Oh and yes all my script are version controlled under source controlled environment. But I honestly consider once that script is executed, it is much like the birth of a child, you can raise it control what it watches on TV, control what it eats. However sooner or later once you release it into the wild, then changes are going to happen outside your control.

February 4, 2008 11:39 AM

Jamie Thomson said:

Schema - yes. Of course.

Data - Limited. If there is static lookup/reference/whatever data that needs to be in the DB at day zero then that data (or the scripts that create it) is in source control. If not, it isn't.


February 4, 2008 12:35 PM

James Luetkehoelter said:

Schema - always

Data - lookup or control tables, sometimes (but always as create table/insert scripts)

Business data - never

I work with about 150 different databases with different clients, and I can't imagine any of them using source control for the data. I'm not sure I even see the practical need for it.

February 4, 2008 1:21 PM

BlackWasp said:

Certainly holding the schema in source control is an excellent idea.  Unfortunately the databases I am working with are generally too big and too fast moving to control in this manner.  I have much the same problem as yourself here!  I do find taking a backup file to source control of a new, empty (aside from base metadata) database is most worthwhile.

February 4, 2008 4:40 PM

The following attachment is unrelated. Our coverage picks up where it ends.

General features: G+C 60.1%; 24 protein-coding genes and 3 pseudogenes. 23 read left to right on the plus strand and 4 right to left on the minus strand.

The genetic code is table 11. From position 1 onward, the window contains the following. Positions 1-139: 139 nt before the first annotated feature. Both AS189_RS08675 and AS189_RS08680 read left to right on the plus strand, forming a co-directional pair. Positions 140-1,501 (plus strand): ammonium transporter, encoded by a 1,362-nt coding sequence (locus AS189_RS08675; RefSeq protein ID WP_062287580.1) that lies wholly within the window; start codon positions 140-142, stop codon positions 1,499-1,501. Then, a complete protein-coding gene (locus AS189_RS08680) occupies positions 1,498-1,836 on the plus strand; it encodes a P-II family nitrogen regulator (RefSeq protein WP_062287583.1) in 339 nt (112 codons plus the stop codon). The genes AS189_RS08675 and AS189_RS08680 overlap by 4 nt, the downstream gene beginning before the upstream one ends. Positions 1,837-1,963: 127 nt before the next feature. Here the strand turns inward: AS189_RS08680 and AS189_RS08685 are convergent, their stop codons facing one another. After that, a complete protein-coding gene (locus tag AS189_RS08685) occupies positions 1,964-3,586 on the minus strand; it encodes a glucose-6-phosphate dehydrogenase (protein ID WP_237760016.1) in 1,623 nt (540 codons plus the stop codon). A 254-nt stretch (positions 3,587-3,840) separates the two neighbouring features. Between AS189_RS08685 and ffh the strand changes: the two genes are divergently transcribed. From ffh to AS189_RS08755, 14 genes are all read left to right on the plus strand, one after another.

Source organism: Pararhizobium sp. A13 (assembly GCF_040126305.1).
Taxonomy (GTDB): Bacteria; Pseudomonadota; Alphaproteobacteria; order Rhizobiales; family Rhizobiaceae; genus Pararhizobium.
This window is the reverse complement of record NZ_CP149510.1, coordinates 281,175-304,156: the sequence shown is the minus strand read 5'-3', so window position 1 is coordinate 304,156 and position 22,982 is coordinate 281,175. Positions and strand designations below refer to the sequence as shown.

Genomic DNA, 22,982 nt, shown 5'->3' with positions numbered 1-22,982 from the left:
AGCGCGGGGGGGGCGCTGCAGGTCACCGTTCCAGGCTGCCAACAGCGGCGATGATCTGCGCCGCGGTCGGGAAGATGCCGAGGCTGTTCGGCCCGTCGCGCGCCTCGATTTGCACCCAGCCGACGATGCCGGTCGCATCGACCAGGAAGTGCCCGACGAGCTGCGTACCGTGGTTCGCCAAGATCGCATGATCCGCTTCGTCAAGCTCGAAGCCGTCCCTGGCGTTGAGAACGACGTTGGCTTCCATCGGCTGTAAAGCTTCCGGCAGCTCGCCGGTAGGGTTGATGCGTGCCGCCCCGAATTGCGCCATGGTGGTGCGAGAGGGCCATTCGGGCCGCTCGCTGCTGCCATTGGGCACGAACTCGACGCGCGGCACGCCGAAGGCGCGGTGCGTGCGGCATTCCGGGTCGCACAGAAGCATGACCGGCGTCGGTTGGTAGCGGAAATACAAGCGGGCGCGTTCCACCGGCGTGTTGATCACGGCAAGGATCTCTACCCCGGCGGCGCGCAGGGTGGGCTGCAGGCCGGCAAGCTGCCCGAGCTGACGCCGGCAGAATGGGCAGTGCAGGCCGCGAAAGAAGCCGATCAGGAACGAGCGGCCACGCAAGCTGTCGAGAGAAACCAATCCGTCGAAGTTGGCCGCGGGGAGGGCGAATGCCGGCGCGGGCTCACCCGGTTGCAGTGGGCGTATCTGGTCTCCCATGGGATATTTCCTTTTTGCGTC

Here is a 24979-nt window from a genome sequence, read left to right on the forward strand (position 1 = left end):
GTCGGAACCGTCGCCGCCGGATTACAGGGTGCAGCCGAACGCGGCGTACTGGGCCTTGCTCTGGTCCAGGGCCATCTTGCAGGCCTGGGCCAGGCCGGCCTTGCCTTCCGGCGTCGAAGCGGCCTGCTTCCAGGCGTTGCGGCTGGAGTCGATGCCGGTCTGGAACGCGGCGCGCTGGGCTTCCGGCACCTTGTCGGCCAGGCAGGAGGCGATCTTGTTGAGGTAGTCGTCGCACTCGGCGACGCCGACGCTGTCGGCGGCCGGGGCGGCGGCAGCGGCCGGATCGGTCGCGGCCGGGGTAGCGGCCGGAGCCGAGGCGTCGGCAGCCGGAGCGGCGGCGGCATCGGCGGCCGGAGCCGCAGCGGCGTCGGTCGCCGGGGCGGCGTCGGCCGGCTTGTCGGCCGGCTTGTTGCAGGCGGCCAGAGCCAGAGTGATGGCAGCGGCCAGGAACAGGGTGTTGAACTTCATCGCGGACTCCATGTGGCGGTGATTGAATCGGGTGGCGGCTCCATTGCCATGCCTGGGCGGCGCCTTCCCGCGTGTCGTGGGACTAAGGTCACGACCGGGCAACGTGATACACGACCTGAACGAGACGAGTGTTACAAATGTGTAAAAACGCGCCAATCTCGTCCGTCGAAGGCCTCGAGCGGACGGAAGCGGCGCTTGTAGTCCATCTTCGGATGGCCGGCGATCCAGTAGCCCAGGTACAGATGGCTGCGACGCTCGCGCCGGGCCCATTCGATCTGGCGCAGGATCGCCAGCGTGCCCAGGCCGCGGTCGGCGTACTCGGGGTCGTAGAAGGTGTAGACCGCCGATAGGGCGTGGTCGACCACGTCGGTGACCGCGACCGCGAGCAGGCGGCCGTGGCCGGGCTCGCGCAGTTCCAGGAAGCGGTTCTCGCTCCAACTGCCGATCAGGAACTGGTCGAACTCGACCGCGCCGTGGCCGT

David Markle said:

I'll add a bit to that -- My schema is always in version control one way or another.  So is my unit test data -- usually in the form of scripts, but sometimes in the form of an small SQL Server or Access database, so it can be a bit more easily edited.

But the database itself with a full complement of data is almost never in there, unless it's a very, very tiny project...

February 4, 2008 7:20 PM

Alexander Kuznetsov said:

Upgrade and rollback scripts need to be under source control too.

February 5, 2008 11:15 AM

Peter said:

Such an ambiguous topic. What do you mean by version controlling your database? Is it the software and its latest patch, the meta data, the records, and/or (stored) procedures/functions?

Time to define scope before muddying the waters.

February 5, 2008 9:35 PM
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About Denis Gobo

I was born in Croatia in 1970, when I was one I moved to Amsterdam (and yes Ajax is THE team in Holland) and finally in 1993 I came to the US. I have lived in New York City for a bunch of years and currently live in Princeton, New Jersey with my wife and 3 kids. I work for Dow Jones as a Database architect in the indexes department, one drawback: since our data goes back all the way to May 1896 I cannot use smalldates ;-( I have been working with SQL server since version 6.5 and compared to all the other bloggers here I am a n00b. Some of you might know me from or even from some of the newsgroups where I go by the name Denis the SQL Menace If you are a Tek-Tips user then you might know me by the name SQLDenis, I am one of the guys answering SQL Questions in the SQL Programming forum.